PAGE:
The Classic Inca Trail was all booked up and my throat was sore from swearing.
Heading to Peru without trekking to Machu Picchu would be like skipping the pyramids in Egypt, staying sober in Cancun or not feeding fruit to a pack of crazed monkeys in Thailand. So with a sigh, I Googled ‘treks in Belize’ and started looking for Plan B.
Later that night, I flipped through my Lonely Planet guide about Peru and lamented my vacation gone awry. Sure, there were other great treks in this country, but none held the same mystique as the Inca Trail.
And then I saw it. Seven little words that tore me out of my slump and put me back into day-dreaming mode: “Remote, spectacular, and still not entirely cleared….”
I had stumbled onto a tiny paragraph that briefly mentioned Choquequirao, a sprawling ancient Inca city filled with aqueducts, temples and houses. These crumbling ruins match the size of Machu Picchu yet have remained deliciously difficult to get to.
I booked a flight to Lima later that week.
Look for tiny clues to find hidden adventures
The Choquequirao Trail got just a tiny mention in that Lonely Planet guide. Maybe 100 words max. It wasn’t even listed in the index. And if that opening line didn’t resonate with me so deeply, I probably would have skipped over that little blurb entirely. And I might even have nixed my Peru plans altogether.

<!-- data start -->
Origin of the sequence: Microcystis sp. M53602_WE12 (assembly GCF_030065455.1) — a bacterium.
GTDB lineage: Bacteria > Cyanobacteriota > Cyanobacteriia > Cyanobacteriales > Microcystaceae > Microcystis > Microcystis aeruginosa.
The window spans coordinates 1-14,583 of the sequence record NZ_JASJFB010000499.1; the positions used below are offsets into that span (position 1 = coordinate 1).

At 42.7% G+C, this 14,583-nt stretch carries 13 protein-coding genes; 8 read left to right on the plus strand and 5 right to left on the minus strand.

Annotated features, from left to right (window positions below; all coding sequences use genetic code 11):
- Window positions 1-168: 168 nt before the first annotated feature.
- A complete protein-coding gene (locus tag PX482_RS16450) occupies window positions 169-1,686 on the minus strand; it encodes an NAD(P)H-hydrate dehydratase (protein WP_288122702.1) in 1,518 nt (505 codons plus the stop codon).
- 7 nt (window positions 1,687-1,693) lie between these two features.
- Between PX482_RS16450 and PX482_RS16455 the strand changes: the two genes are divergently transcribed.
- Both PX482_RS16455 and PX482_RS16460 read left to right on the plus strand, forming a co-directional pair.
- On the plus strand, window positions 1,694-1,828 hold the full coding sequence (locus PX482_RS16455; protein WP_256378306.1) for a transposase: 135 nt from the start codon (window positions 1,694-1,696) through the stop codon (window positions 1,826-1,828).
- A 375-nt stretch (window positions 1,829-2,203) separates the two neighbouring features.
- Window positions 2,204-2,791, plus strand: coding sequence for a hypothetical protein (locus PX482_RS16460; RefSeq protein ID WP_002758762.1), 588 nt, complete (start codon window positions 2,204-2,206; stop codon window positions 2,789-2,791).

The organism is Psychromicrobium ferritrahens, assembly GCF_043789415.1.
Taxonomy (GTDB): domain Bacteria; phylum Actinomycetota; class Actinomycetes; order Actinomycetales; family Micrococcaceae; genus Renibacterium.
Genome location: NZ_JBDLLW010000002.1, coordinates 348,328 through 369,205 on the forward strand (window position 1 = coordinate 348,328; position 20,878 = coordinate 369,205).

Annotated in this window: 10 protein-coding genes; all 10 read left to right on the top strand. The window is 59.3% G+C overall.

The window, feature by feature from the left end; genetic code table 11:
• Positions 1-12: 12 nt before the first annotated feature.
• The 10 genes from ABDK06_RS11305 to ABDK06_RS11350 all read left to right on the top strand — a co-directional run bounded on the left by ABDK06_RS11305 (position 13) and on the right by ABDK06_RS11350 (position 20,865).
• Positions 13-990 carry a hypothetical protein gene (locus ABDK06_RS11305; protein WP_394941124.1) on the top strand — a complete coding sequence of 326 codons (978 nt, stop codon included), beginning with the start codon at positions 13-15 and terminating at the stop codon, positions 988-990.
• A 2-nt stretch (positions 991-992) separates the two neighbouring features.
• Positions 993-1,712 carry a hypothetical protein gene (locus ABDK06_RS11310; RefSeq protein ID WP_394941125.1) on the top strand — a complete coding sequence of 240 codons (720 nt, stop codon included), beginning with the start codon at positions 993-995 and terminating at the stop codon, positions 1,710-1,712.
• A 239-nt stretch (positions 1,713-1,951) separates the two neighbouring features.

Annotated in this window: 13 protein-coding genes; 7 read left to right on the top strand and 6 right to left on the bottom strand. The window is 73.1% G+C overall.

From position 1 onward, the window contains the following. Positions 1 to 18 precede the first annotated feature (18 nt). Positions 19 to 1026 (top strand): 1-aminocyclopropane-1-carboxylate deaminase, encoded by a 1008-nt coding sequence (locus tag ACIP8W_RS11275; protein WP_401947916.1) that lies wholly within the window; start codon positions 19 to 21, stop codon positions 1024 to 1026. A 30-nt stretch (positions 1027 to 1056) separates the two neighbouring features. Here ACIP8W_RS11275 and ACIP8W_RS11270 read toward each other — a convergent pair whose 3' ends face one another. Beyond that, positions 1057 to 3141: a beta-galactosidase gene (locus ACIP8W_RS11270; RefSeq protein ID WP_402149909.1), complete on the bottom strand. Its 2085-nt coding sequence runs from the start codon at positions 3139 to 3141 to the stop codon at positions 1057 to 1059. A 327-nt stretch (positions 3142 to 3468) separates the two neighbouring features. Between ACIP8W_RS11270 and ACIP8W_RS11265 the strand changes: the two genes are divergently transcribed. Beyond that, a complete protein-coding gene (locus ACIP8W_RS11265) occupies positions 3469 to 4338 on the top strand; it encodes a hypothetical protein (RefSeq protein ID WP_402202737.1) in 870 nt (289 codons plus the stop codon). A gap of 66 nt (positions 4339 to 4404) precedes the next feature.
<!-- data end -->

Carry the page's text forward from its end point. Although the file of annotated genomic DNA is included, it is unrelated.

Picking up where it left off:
So since that trip, I’ve changed my strategy when it comes to searching for trails, travel destinations or even swimming holes. I seek out what resonates with me; what I’m truly interested in. And I just glance at the so-called top attractions.
Pay attention to the smaller clues. Get ultra-specific with your Google searches and don’t skip the briefs in your favorite travel mag. Drop by online forums related to your ideal trip and ask folks for advice. You might want to even chat with a few locals about where the best trails are before you arrive at your destination (click here if you want a few tips for finding little-known trails).
And of course, guides like Lonely Planet are great too. I know this brand often gets a bad rap for being too “mainstream,” but it’s all in how you use them. Because the books are written by superstar travel writers, the facts are usually accurate and specific. These details, often omitted from some other travel publications, can help spark ideas. For example, a book like 100 Countries, 5,000 Ideas (yep, it’s an affiliate link) can help you come up with your own unique adventures.
But there are plenty of other great guides out there as well, in addition to killer online publications like Trek World, Vagabondish and others that offer unique insight into traveling and outdoor exploration. Just don’t ever ignore those little blurbs — sometimes, an amazing experience is all in the details.
Got any tips for finding hidden hiking trails? Tell us about them in the comments below.